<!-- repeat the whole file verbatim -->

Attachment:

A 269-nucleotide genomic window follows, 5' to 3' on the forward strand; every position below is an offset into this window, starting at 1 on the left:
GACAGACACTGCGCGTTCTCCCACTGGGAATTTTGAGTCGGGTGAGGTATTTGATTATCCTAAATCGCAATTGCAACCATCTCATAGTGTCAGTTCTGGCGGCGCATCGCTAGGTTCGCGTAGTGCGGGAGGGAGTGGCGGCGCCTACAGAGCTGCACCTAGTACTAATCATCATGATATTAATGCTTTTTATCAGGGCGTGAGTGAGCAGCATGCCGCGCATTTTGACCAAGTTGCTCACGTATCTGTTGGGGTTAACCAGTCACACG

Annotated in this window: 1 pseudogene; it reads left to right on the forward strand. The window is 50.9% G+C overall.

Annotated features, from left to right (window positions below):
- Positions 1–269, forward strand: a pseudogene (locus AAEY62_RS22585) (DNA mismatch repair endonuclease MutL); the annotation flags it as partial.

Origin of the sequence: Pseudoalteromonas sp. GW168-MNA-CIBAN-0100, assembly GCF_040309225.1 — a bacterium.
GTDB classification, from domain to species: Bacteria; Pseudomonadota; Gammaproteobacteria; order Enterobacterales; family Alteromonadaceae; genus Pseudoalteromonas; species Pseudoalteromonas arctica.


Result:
A 269-nucleotide genomic window follows, 5' to 3' on the forward strand; every position below is an offset into this window, starting at 1 on the left:
GACAGACACTGCGCGTTCTCCCACTGGGAATTTTGAGTCGGGTGAGGTATTTGATTATCCTAAATCGCAATTGCAACCATCTCATAGTGTCAGTTCTGGCGGCGCATCGCTAGGTTCGCGTAGTGCGGGAGGGAGTGGCGGCGCCTACAGAGCTGCACCTAGTACTAATCATCATGATATTAATGCTTTTTATCAGGGCGTGAGTGAGCAGCATGCCGCGCATTTTGACCAAGTTGCTCACGTATCTGTTGGGGTTAACCAGTCACACG

Annotated in this window: 1 pseudogene; it reads left to right on the forward strand. The window is 50.9% G+C overall.

Annotated features, from left to right (window positions below):
- Positions 1–269, forward strand: a pseudogene (locus AAEY62_RS22585) (DNA mismatch repair endonuclease MutL); the annotation flags it as partial.

Origin of the sequence: Pseudoalteromonas sp. GW168-MNA-CIBAN-0100, assembly GCF_040309225.1 — a bacterium.
GTDB classification, from domain to species: Bacteria; Pseudomonadota; Gammaproteobacteria; order Enterobacterales; family Alteromonadaceae; genus Pseudoalteromonas; species Pseudoalteromonas arctica.